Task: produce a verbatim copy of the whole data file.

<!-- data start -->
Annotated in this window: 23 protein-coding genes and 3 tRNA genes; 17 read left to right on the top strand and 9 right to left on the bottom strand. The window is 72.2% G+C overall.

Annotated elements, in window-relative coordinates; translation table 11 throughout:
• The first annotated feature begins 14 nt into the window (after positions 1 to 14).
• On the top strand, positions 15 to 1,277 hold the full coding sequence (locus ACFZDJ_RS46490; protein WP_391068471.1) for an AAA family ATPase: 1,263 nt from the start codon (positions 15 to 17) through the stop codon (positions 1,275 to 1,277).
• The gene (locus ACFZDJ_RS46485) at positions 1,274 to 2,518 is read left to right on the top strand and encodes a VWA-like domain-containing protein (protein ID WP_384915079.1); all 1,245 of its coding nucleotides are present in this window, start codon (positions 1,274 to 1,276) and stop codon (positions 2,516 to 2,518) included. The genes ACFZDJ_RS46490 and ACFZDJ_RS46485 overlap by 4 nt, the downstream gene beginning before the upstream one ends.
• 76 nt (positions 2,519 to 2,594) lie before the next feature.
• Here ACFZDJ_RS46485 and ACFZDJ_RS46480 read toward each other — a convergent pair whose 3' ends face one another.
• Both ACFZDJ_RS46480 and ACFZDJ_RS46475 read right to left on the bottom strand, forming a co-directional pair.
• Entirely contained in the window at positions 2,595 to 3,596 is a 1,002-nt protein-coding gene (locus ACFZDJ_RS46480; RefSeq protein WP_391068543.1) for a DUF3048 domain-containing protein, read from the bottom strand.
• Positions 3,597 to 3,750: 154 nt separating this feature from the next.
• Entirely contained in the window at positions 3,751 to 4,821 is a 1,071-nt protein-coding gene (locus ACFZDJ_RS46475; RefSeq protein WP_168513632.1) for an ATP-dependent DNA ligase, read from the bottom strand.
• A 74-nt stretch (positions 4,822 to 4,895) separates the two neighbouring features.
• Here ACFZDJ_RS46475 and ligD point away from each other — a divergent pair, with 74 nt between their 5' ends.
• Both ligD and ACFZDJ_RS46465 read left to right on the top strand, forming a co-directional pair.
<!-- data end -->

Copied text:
Annotated in this window: 23 protein-coding genes and 3 tRNA genes; 17 read left to right on the top strand and 9 right to left on the bottom strand. The window is 72.2% G+C overall.

Annotated elements, in window-relative coordinates; translation table 11 throughout:
• The first annotated feature begins 14 nt into the window (after positions 1 to 14).
• On the top strand, positions 15 to 1,277 hold the full coding sequence (locus ACFZDJ_RS46490; protein WP_391068471.1) for an AAA family ATPase: 1,263 nt from the start codon (positions 15 to 17) through the stop codon (positions 1,275 to 1,277).
• The gene (locus ACFZDJ_RS46485) at positions 1,274 to 2,518 is read left to right on the top strand and encodes a VWA-like domain-containing protein (protein ID WP_384915079.1); all 1,245 of its coding nucleotides are present in this window, start codon (positions 1,274 to 1,276) and stop codon (positions 2,516 to 2,518) included. The genes ACFZDJ_RS46490 and ACFZDJ_RS46485 overlap by 4 nt, the downstream gene beginning before the upstream one ends.
• 76 nt (positions 2,519 to 2,594) lie before the next feature.
• Here ACFZDJ_RS46485 and ACFZDJ_RS46480 read toward each other — a convergent pair whose 3' ends face one another.
• Both ACFZDJ_RS46480 and ACFZDJ_RS46475 read right to left on the bottom strand, forming a co-directional pair.
• Entirely contained in the window at positions 2,595 to 3,596 is a 1,002-nt protein-coding gene (locus ACFZDJ_RS46480; RefSeq protein WP_391068543.1) for a DUF3048 domain-containing protein, read from the bottom strand.
• Positions 3,597 to 3,750: 154 nt separating this feature from the next.
• Entirely contained in the window at positions 3,751 to 4,821 is a 1,071-nt protein-coding gene (locus ACFZDJ_RS46475; RefSeq protein WP_168513632.1) for an ATP-dependent DNA ligase, read from the bottom strand.
• A 74-nt stretch (positions 4,822 to 4,895) separates the two neighbouring features.
• Here ACFZDJ_RS46475 and ligD point away from each other — a divergent pair, with 74 nt between their 5' ends.
• Both ligD and ACFZDJ_RS46465 read left to right on the top strand, forming a co-directional pair.